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Over the past few years the wealthy appear to have been moving away from buying large country estates and mansions in favour of turnkey luxury properties that are low on maintenance. I assume that they simply don’t want the bother and expense of keeping such large establishments going, and I have noticed many a dream property stalling on the market in search of a buyer. If people don’t want these places, who is going to want the substantial collections of art and antiques that have traditionally filled them? And if they don’t, does that mean prices will fall along with demand? That sort of thing can be a bit of a worry if you’re in a business like mine.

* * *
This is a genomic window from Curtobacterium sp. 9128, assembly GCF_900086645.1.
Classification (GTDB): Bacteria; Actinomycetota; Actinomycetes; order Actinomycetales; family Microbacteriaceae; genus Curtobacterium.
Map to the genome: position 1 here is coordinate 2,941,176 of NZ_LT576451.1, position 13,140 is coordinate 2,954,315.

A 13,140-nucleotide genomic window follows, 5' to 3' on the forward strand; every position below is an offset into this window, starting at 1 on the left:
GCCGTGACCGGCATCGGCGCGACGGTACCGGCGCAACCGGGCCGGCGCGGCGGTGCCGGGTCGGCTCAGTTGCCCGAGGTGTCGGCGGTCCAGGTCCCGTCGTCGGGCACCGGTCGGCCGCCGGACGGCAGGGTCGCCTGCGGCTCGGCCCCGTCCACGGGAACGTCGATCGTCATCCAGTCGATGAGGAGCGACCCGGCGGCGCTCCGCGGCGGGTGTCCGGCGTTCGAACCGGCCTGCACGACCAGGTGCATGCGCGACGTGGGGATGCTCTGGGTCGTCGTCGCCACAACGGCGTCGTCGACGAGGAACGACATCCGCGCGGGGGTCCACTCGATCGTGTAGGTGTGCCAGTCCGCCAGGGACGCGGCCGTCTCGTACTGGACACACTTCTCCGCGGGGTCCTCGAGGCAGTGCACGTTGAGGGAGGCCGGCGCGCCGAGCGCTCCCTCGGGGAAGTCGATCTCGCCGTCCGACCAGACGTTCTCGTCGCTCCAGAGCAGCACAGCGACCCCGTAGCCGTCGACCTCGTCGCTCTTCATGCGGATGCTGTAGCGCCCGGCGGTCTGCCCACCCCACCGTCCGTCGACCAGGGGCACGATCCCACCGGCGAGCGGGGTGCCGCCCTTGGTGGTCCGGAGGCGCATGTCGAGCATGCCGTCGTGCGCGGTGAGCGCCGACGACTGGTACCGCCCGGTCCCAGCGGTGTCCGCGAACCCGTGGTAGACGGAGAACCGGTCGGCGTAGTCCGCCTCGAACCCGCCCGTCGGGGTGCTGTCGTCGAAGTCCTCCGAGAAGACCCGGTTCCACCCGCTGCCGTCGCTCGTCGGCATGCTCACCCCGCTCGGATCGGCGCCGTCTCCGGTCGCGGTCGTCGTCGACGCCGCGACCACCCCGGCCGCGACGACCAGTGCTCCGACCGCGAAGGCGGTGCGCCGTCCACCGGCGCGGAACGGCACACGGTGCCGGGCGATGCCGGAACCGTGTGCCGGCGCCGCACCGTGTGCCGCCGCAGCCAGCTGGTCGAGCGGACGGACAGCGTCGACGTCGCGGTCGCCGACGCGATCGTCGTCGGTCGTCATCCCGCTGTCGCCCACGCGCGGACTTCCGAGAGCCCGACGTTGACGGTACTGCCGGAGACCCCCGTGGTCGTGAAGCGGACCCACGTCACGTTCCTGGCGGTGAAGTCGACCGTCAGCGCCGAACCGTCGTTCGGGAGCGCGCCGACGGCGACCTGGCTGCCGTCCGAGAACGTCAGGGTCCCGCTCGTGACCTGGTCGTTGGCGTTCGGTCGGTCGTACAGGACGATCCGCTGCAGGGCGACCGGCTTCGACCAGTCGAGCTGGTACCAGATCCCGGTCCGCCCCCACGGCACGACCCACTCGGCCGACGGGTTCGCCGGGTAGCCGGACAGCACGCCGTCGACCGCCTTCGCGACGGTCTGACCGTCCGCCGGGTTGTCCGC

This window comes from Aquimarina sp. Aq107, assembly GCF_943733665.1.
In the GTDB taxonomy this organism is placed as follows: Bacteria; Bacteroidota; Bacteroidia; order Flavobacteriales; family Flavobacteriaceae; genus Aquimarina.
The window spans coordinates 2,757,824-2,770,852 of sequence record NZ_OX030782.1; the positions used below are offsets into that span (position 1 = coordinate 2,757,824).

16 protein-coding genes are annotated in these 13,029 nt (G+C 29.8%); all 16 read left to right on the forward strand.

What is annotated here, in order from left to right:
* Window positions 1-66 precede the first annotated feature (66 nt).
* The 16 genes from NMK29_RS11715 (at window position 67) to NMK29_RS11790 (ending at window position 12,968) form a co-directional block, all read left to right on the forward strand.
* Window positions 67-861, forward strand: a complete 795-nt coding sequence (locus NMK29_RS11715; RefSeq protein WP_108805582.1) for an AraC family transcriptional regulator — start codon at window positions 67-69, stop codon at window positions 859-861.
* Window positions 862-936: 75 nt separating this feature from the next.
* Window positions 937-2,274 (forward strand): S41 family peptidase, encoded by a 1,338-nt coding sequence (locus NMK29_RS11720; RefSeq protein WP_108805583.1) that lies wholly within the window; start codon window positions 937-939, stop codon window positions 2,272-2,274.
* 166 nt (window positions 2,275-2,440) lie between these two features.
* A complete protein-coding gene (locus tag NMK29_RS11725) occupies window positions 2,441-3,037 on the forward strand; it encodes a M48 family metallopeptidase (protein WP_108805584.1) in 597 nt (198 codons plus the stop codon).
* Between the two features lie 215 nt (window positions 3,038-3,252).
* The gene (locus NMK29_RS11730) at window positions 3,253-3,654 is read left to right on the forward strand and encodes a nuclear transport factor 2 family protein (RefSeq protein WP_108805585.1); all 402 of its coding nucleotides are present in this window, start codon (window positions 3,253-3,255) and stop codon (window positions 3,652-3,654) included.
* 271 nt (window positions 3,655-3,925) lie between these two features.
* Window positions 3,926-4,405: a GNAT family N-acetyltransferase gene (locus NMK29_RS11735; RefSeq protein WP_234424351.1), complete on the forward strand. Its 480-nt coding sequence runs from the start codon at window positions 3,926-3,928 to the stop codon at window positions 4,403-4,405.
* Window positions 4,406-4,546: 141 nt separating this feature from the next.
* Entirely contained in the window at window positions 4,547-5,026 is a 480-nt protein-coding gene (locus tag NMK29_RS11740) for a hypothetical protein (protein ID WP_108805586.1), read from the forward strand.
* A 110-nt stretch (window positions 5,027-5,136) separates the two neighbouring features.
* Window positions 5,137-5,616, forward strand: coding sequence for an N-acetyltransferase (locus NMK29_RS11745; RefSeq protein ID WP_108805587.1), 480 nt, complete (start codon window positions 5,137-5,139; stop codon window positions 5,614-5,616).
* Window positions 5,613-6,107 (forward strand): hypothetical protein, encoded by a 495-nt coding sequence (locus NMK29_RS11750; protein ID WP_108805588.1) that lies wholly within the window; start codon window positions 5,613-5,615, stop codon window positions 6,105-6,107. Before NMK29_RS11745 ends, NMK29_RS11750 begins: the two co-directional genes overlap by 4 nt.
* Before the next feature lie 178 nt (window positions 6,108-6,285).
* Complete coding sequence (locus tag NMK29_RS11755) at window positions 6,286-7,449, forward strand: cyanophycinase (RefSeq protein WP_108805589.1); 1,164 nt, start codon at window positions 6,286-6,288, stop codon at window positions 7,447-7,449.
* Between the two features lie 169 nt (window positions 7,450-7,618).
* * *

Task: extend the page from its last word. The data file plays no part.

Now, however, the pandemic has clearly led to a rethink and only this week I have been reading about how rich city dwellers are all set to find themselves a comfortable country retreat, with all the amenities that go with it, as a sanctuary against a repeat performance of these unprecedented times. It’s an irony that as the rest of the property market is expecting to see falls of up to twenty per cent in value, the very top end may well enjoy an increase in demand.

It’s a shame that tragedy is the cause of this about face in attitudes, but if it means the preservation and revitalisation of a major part of our cultural tradition, then I, for one, will be focusing on the silver lining rather than the cloud.